Category Archives: Advanced Computing

Gartner’s strategic tech trends for 2021 turn pragmatic

Gartner thinks companies are finally starting to take security and protection of data seriously, and will focus more on the very practical improvements to operations they can make using IT. Big data, AI and other tech will play a role, but in service to other goals.

This is a good trend. For years we’ve known that cybersecurity requirements were preventing the full realization of computing’s ability to change how we work. Finally people are putting more effort into real solutions. If it works, it will be a giant step ahead.

Focusing on making sure customers and workers can mprove their productivity will also yield big benefits. If we use AI and data-driven decisions for that, and adopt the agile, experimental approach, great strides can be made.

AUTHOR Naomi Eide @NaomiEide PUBLISHED Oct. 19, 2020

Gartner’s strategic tech trends for 2021 turn pragmatic | CIO Dive

US exporters revolt over cost of changing earliest return dates

This story isn’t pretty. It details how shipping lines are not providing accurate information on earliest return dates, and in fact are often changing them at the last minute. Those changes often result in penalties charged to shippers.

It’s another example of how ocean carriers refuse to look out for their real customer’s well-being. This sort of business model would be doomed to failure in most industries. But the ocean carriers seem to get away with it.

No wonder they are in such disrepute.

I’m not saying such customer service is easy to provide. There are lots of barriers.

I’ll tell you a story about my days as an IT guy. It was the disk drive business, not ocean shipping, but the idea is similar. Our top management asked us to provide a system so customers could call in and find out the status of their orders– where they were in the build process, and when we expected they would ship. This was long ago when there was no text messaging or even an internet. We used modems and dumb terminals, not PCs.

We devised a text-to-voice phone system which would read our manufacturing data (specifically the MRP workorder system) to locate the customer’s order and read her the status over the phone. the system worked great– you could call in from any phone and the system would find your order and read its status to you. We expected the system would be wildly popular, and customers would love it.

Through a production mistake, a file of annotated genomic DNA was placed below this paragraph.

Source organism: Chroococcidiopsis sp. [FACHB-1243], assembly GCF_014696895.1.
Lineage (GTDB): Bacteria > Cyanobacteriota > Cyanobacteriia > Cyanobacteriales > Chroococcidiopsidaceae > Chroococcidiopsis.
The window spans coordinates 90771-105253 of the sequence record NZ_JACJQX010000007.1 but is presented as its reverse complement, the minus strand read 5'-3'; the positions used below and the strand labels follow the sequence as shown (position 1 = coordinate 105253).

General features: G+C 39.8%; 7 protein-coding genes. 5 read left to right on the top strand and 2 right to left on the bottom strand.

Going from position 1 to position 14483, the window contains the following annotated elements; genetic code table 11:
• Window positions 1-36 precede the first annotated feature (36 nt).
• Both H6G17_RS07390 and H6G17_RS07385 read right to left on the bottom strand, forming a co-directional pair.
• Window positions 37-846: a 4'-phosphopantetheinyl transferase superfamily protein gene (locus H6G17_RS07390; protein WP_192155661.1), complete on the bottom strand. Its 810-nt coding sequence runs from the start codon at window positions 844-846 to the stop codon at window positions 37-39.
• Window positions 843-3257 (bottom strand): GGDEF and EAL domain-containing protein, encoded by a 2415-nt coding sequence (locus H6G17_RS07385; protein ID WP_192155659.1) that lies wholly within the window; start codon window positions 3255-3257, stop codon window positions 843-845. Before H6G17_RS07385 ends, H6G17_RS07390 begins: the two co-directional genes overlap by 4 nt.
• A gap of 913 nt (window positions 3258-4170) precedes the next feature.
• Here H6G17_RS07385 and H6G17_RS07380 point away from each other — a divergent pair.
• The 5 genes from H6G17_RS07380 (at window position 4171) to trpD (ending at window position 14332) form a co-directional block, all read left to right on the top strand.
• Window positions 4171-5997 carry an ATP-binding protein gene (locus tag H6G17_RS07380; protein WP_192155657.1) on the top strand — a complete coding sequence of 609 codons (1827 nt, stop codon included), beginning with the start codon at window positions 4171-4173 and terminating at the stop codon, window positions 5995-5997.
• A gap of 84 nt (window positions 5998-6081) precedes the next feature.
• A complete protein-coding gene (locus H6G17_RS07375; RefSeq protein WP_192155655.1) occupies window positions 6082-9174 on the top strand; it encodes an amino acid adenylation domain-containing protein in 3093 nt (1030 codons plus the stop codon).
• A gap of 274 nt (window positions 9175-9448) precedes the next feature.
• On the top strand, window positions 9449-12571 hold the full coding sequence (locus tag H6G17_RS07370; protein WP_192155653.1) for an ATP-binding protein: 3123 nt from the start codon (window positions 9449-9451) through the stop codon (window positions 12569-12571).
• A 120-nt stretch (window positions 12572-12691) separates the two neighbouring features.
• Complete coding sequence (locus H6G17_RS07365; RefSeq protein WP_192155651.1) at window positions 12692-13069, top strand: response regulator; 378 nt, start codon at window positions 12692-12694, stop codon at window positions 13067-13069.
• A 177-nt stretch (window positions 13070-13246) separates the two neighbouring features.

It started with a splash. Customers and salespeople dialed and got the message. It was very busy. But in a couple of weeks no one called.

When we investigated why, we found that the system worked great. The problem was that manufacturing decided the only statuses were order received and order shipped, nothing in between, and no time prediction. so the system worked great, but people had decided not to provide good information.

Manufacturing didn’t want to reveal the estimated dates; they wanted the freedom to change schedules at will without notifying customers.

I think that’s the real problem here– ocean shippers don’t want to limit themselves by revealing ERDs to customers. They think it would constrain their operations too much. No commitment. And to boot, they are able to collect fees from customers who didn’t realize there was no commitment. The game is patently unfair– there’s no economic incentive to get the carriers to reveal valid info.

Without a fair game with incentives for cooperation, there won’t be any. Prepare for some attempts to gain that fairness. Perhaps a search for regulation of the information rules and standards by government.

By Alex Lennane 19/10/2020

US exporters in revolt over the cost of changing earliest return dates – The Loadstar
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Blockchain not yet for supply chains

Gartner says 80% of blockchain supply chain developments won’t get out of design and development for several years.  So many of them are just recycling financial blockchain ideas into supply chain space without understanding the issues.  A case of a solution chasing a problem, the bugaboo of ITY initiatives forever.

I’d like to get my hands on this report from Gartner.  It should be interesting.

The Gartner source below says 90%!!! I like that number better as an estimate.

Here’s a quote from the latter press release from Gartner:

“The budding nature of blockchain makes it almost impossible for organizations to identify and target specific high-value use cases. Instead, companies are forced to run multiple development pilots using trial and error to find ones that might provide value.  …

Furthermore, current creations offered by solution providers are complicated hybrids of conventional blockchain technologies.”

Exactly.

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 via Blockchain may be the way ahead for supply chains – but not yet – The Loadstar

Another source: https://www.gartner.com/en/newsroom/press-releases/2019-05-07-gartner-predicts-90–of-blockchain-based-supply-chain